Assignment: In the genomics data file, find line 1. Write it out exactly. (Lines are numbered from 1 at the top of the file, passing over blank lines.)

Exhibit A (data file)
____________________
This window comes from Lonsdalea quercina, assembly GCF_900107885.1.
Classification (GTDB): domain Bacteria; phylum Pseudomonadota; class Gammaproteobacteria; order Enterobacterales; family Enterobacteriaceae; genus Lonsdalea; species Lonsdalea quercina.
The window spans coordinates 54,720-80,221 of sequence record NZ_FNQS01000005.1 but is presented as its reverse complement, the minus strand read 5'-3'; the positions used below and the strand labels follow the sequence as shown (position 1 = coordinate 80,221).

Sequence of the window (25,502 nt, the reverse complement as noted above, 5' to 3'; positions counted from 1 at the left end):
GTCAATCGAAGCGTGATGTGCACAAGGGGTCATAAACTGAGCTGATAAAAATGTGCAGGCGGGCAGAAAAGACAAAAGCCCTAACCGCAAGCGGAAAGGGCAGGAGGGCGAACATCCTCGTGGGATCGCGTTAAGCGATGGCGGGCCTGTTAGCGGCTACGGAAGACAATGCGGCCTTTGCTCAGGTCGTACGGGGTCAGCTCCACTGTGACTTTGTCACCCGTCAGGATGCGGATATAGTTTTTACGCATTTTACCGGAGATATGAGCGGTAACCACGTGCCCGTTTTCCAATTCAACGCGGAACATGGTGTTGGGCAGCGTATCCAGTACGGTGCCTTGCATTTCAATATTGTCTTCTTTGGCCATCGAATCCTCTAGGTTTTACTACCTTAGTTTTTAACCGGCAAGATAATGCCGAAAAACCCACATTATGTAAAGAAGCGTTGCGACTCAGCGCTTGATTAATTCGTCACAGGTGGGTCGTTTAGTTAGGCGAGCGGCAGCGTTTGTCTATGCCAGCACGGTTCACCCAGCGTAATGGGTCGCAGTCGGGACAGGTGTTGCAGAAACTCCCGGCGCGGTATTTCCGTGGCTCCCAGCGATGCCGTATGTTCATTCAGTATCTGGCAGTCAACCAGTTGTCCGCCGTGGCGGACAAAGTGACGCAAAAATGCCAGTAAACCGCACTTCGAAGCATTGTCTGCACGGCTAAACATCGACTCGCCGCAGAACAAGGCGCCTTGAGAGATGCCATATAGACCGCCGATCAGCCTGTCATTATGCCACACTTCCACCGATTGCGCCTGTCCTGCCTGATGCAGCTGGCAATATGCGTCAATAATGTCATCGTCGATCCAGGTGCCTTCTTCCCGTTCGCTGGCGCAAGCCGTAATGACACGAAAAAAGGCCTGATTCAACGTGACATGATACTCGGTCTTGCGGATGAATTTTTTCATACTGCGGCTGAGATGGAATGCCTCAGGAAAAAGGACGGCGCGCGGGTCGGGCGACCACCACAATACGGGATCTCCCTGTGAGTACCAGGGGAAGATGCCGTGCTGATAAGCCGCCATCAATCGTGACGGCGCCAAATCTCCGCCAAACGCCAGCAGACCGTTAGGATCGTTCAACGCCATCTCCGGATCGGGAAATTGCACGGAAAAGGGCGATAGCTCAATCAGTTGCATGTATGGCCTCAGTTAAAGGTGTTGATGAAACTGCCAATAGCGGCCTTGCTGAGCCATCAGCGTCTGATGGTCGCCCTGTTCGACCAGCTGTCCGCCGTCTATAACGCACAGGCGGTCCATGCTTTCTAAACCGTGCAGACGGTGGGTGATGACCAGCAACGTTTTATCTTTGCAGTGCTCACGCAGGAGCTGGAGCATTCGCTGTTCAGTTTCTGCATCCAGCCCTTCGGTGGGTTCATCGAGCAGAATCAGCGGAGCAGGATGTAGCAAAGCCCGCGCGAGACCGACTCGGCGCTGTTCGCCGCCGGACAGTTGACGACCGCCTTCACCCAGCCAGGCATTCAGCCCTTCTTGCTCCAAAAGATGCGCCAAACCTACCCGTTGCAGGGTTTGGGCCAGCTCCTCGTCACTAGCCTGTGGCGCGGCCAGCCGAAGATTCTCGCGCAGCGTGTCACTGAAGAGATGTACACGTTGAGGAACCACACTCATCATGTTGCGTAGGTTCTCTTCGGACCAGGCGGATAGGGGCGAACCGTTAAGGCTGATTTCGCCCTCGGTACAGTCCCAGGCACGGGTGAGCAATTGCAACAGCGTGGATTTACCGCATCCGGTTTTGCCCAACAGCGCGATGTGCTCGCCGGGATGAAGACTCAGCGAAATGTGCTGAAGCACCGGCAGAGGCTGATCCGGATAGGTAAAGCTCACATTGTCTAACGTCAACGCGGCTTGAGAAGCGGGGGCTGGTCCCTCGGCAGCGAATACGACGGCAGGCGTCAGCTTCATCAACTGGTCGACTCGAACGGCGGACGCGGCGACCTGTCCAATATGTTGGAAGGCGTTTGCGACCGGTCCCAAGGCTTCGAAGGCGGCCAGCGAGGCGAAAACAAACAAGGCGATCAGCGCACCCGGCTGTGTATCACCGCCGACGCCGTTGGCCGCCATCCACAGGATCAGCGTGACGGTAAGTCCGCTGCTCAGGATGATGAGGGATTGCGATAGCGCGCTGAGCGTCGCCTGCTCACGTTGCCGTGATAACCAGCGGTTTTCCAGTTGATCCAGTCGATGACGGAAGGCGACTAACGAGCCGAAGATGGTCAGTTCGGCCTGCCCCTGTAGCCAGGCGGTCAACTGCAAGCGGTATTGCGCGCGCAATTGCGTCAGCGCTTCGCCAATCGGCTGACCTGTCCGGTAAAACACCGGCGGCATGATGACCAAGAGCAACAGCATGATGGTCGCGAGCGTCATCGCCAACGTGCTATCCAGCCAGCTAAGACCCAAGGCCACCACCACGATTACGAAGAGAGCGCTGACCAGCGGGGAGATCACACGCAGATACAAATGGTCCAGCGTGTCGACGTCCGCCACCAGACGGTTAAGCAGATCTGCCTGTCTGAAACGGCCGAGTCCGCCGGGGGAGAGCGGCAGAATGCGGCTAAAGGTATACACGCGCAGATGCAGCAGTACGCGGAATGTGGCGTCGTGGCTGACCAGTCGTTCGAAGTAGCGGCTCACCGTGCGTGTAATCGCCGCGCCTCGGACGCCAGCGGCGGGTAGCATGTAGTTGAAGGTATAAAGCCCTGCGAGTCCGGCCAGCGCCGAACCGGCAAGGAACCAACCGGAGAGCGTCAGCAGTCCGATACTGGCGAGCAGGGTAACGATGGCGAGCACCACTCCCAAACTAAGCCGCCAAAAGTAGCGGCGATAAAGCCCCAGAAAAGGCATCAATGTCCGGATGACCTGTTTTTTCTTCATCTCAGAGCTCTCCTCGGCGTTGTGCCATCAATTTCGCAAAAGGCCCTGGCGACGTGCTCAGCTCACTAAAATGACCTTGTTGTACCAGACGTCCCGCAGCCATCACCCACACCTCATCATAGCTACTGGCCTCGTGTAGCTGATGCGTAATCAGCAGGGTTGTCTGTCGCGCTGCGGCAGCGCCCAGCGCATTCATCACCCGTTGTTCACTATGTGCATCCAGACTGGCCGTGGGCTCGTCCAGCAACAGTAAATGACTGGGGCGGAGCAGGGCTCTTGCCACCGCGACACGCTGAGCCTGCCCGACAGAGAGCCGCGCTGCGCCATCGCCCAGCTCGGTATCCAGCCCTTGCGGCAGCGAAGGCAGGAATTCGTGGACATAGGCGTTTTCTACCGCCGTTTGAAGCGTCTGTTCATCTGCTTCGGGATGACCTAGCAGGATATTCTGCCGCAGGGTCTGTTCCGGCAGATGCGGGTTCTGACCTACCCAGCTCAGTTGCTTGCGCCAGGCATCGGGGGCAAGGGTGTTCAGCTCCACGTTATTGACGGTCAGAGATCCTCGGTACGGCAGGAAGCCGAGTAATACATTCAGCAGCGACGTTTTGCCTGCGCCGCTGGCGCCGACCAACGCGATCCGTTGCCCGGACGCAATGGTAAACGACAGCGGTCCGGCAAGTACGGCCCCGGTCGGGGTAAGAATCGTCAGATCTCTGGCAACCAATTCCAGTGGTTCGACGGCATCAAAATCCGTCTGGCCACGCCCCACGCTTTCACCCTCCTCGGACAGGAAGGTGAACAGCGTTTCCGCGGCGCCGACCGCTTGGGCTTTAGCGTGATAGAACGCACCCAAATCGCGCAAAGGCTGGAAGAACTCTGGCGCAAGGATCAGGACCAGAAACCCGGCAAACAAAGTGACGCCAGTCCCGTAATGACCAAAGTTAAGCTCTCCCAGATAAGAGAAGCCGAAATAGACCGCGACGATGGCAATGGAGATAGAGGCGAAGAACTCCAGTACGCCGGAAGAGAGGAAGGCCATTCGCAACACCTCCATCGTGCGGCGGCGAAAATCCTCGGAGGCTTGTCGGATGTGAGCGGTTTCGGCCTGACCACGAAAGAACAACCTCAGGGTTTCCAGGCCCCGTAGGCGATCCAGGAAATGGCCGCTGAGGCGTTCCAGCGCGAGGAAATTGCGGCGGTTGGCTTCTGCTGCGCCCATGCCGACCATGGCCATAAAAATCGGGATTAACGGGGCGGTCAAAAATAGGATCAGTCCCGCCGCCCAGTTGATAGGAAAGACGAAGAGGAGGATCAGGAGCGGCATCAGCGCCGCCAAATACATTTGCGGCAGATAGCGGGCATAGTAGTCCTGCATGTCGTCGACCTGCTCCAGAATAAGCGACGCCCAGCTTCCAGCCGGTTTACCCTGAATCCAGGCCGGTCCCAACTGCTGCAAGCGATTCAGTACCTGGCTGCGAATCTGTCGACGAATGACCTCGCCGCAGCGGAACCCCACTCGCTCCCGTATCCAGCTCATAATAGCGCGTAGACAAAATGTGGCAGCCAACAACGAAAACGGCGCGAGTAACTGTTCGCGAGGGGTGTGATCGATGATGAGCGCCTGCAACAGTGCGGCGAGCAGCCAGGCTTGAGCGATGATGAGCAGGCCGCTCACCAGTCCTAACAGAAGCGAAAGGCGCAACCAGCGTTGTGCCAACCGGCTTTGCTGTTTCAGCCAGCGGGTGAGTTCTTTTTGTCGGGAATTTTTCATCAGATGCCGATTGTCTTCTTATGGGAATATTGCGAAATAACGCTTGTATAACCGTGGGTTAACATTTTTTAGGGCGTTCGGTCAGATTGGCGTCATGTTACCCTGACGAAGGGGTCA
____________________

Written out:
This window comes from Lonsdalea quercina, assembly GCF_900107885.1.